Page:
Comments on JDK-8198408 please ?

Ali Ebrahimi ali.ebrahimi1781 at
Wed Feb 28 07:30:12 UTC 2018

Since as far as I know java value types would be immutable, so assignment
to value class's fields doesn't make sense and should be dis-allowed.
I have a suggestion similar to Stephan's.
Some thing as following:

a = a.with {x:11, y: ...};

I suggest we have withfields instead of withfield.  This way whole
expression " a.with {x:11, y: ...}; " can be translated into one jvm
instruction in bytecode.
This new jvm opcode can get one value instance and return new value
instance with one or multiple fields updated regard to original value

And syntax for value instance creation.
ValType v = ValType {x:11, y: ...}    // JavaFX Object literal Syntax

And one question: what is semantics of value type variable assignments.
ValType v=...;
ValType v2 = v;
Is v2 new value instance?

On Tue, Feb 27, 2018 at 1:16 AM, John Rose <john.r.rose at> wrote:

> On Feb 26, 2018, at 9:04 AM, Srikanth <srikanth.adayapalam at>
> wrote:
> >
> >
> > Frederic and I have been discussing the code sequence that javac should
> produce for certain
> > more involved attempts to update value fields using withfield.
> >
> > Basically for the test case in JDK-8198408, what should be the bytecode
> generated for
> >
> > d.c.b.a.x = 11;
> >
> > where x is an int field and a, b, c and d are value classes. I imagine
> > this would call for a.x to be updated via withfield to obtain a', b.a to
> be updated with a' using withfield to obtain b',
> > c.b to be updated with b' using withfield to obtain c' and d.c to be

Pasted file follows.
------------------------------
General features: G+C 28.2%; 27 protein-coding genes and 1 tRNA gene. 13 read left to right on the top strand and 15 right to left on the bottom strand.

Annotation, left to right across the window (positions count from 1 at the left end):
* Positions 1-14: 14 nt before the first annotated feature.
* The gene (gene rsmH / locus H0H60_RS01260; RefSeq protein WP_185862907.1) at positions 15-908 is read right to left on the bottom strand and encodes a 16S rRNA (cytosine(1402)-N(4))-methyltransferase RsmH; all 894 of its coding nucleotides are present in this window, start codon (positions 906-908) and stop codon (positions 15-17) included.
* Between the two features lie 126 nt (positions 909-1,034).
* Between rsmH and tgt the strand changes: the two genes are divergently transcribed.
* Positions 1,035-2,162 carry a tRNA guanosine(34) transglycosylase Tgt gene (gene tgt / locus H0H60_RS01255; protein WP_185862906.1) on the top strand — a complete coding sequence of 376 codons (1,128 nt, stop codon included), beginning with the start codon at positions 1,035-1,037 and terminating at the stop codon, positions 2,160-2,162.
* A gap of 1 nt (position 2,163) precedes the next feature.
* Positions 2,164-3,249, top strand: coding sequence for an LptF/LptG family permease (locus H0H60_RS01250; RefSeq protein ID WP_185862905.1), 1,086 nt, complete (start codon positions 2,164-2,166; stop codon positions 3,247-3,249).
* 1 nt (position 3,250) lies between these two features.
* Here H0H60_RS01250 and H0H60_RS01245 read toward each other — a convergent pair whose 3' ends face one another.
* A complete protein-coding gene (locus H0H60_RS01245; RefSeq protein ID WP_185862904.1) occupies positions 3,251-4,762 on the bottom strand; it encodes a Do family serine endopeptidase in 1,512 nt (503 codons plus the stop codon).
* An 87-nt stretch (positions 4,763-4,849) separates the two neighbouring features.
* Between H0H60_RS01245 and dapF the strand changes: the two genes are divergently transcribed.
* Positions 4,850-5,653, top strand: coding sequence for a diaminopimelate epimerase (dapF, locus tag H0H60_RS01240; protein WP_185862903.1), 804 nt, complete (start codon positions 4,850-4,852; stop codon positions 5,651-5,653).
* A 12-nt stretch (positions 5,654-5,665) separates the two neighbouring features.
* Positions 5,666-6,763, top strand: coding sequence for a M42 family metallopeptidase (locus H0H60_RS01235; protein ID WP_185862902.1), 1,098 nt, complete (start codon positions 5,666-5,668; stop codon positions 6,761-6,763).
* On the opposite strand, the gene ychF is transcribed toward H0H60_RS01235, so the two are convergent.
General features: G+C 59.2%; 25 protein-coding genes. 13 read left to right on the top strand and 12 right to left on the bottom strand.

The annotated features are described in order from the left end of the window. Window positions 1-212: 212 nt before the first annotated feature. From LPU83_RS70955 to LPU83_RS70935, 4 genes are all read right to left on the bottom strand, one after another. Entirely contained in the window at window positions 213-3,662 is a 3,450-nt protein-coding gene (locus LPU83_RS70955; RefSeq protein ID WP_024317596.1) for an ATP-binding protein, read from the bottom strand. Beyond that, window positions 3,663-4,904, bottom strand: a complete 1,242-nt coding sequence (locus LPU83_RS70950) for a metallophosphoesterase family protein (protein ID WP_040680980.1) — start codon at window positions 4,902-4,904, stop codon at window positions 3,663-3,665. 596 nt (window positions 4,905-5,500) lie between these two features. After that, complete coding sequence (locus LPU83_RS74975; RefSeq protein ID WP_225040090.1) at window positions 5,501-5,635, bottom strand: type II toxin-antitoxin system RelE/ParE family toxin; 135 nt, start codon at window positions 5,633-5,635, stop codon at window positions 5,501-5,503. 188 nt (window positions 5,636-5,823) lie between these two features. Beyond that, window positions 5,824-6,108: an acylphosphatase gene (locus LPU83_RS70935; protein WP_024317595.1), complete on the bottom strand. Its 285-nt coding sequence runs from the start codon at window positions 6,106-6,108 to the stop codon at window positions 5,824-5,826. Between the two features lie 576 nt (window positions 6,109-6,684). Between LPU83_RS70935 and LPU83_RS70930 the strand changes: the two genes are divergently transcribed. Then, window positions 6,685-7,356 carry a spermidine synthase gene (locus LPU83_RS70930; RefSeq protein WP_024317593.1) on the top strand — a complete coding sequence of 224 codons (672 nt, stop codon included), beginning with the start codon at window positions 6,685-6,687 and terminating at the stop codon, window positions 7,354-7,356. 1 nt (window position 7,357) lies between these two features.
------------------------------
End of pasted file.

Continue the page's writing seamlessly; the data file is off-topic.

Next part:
> updated with c' using withfield
> > to obtain d' and for d' to be finally stored back into d - Is that
> correct ??
> This is taking us away from the close coupling between value-based classes
> and value types.  I'm pretty sure it's a bad road with no good
> destinations.
> Notice that none of these expressions has a meaning which can be predicted
> by referring to value-based object classes:
>  a.x = 11;
>  a.p.x = 11;
>>  a.p.q.r.s.x = 11;
> Not even the first has a meaning predicted from standard Java, since x
> is a final field in a value-based class.  (The other p/q/r/… fields are
> final,
> but the whole process stops immediately with x.)
> Years ago, at the inception of the value types project, we considered a
> number of alternative ways to give a meaning to all of these expressions.
> They are all overly complex for the limited amount of expressiveness
> we think they will purchase.
> - disallow (the decision we made)
> - turn single level assignment into withfield, disallow others
> - allow multiple-level assignment to resolve to subfield descriptors
> - generate nested dup;getfield;…;withfield sequences
> - make field assignment a distinct API point
> The basic problem is that we have to bend the meaning of a.x = 11 with
> a value type, to include a change to the value of a.  No other Java
> construct
> does this.  This is why it's a puzzle to wedge value field assignment into
> the language.
> Other languages have constructs like this.  Nested (flat) C structs behave
> like this—and almost nobody uses this language feature.  Some languages
> have elaborate property-definition mechanisms which can endow such
> reference chains with assignable behavior (JS, Perl, VB, looking at you).